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Saturday, February 21, 2015

Philip Levine, 1928–2015

 The Paris Review on Phillip Levine


Philip Levine, 1928–2015

February 15, 2015 | by
We were saddened to learn that Philip Levine died yesterday at eighty-seven. The U.S. poet laureate from 2011 to 2012, he composed poems that were, as Margalit Fox writes in the New York Times, “vibrantly, angrily, and often painfully alive with the sound, smell, and sinew of heavy manual labor.”
Levine grew up in industrial Detroit during the Depression; the son of Russian Jewish immigrants, he worked factory jobs for Cadillac and for Chevrolet. “You could recite poems aloud in there,” he told The Paris Review in 1988 of his time on the assembly line. “The noise was so stupendous. Some people singing, some people talking to themselves, a lot of communication going on with nothing, no one to hear.”
His time in those jobs would later inform one of his most enduring poems, “They Feed They Lion,” from the late sixties—you can hear him read it above. Levine explained the title in a 1999 interview with The Atlantic:
I was working alongside a guy in Detroit—a black guy named Eugene—when I was probably about twenty-four. He was a somewhat older guy, and we were sorting universal joints, which are part of the drive shaft of a car. The guy who owned the place had bought used ones, and we were supposed to sort the ones that could be rebuilt and made into usable replacement parts from the ones that were too badly damaged. So we spread them out on the concrete floor, and we were looking at them carefully, because we were the guys who’d then do the job of rebuilding them. We had two sacks that we were putting them in—burlap sacks—and at one point Eugene held up a sack, and on it were the words “Detroit Municipal Zoo.” And he laughed, and said, “They feed they lion they meal in they sacks.” That’s exactly what he said! And I thought, This guy’s a genius with language. He laughed when he said it, because he knew that he was speaking an English that I didn’t speak, but that I would understand, of course. He was almost parodying it, even though he appreciated the loveliness of it. It stuck in my mind, and then one night just after the riots in Detroit—I’d gone back to the city to see what had happened—somehow I thought of that line. “There’s a poem there,” I said. “But I don’t know what it is. And I’m just going to walk around for a couple of days and see what accumulates.”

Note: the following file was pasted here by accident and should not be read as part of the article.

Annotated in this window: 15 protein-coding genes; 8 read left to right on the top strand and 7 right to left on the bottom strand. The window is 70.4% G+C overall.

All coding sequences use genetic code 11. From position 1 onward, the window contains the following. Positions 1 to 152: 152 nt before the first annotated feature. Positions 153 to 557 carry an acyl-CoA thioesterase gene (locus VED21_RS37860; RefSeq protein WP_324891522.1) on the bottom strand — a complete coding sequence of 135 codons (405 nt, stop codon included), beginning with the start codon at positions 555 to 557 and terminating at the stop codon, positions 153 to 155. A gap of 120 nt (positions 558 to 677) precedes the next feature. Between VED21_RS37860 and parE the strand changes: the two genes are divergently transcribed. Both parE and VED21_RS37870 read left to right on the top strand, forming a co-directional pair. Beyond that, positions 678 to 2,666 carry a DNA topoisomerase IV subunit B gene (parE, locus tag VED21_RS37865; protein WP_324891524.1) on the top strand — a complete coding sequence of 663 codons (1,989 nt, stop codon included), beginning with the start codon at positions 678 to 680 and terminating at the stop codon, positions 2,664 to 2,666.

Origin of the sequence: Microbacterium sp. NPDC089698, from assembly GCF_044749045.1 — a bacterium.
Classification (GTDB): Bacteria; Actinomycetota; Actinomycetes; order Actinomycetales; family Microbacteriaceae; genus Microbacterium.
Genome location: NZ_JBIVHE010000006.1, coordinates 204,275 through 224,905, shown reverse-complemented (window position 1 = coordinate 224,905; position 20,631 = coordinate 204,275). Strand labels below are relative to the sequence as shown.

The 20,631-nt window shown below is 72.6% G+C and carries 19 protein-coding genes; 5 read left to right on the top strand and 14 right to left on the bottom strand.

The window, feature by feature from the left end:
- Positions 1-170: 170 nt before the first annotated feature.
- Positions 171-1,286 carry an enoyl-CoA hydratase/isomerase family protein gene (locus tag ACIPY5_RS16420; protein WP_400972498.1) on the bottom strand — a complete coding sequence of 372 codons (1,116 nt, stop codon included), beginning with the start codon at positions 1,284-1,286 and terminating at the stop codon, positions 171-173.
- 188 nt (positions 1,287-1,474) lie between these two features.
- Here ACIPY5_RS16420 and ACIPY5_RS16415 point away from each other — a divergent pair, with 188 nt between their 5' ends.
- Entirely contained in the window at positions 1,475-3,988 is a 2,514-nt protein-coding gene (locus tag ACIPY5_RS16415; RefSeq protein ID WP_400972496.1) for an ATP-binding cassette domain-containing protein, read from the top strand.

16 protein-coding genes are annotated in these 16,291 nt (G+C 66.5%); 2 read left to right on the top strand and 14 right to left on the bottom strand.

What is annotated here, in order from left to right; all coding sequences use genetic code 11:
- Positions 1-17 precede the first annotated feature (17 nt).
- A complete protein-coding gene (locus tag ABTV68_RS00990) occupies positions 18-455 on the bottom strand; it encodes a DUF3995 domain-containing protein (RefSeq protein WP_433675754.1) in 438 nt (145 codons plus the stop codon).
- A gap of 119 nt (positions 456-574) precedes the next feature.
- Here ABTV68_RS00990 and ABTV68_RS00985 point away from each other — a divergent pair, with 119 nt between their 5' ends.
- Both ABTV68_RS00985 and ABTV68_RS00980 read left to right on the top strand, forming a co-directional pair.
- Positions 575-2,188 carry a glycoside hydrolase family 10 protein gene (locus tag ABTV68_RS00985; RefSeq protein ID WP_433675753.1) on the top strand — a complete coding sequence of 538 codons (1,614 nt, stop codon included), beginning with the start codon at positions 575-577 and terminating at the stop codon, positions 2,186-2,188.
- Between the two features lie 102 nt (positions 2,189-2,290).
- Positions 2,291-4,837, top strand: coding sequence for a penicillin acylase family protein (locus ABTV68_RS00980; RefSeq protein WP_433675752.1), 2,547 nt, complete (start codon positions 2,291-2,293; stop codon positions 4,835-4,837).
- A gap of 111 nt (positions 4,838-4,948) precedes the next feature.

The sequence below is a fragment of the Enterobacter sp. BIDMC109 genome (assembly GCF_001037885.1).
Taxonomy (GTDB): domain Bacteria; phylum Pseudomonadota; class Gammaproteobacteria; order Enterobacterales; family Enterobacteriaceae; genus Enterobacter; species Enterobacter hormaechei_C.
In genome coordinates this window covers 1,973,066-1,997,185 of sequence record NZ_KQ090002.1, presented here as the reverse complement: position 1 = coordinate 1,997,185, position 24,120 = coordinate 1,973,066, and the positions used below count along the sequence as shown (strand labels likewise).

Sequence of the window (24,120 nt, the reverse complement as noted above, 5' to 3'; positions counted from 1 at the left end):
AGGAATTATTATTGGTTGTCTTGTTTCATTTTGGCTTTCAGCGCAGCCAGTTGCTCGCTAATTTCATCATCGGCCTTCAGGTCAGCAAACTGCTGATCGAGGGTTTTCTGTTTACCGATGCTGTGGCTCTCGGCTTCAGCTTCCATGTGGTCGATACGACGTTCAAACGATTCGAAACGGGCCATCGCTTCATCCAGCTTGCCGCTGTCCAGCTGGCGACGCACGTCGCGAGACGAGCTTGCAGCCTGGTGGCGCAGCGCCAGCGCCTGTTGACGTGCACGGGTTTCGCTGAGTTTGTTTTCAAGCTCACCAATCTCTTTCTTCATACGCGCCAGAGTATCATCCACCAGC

https://www.youtube.com/watch?feature=player_embedded&v=A3dG1Ewr9XI

In Levine’s best work, the political, the personal, and the poetical seem less intertwined than indivisible: his great subject may have been, as he put it, “the small heroics of getting through the day when the day doesn’t give a shit.”

American poetry needs this kind of advocacy more than ever—with Levine’s death, it’s lost one of its most intense, elegantly strident voices.

 

 

Cited...

The poet doesn't invent. He listens. ~Jean Cocteau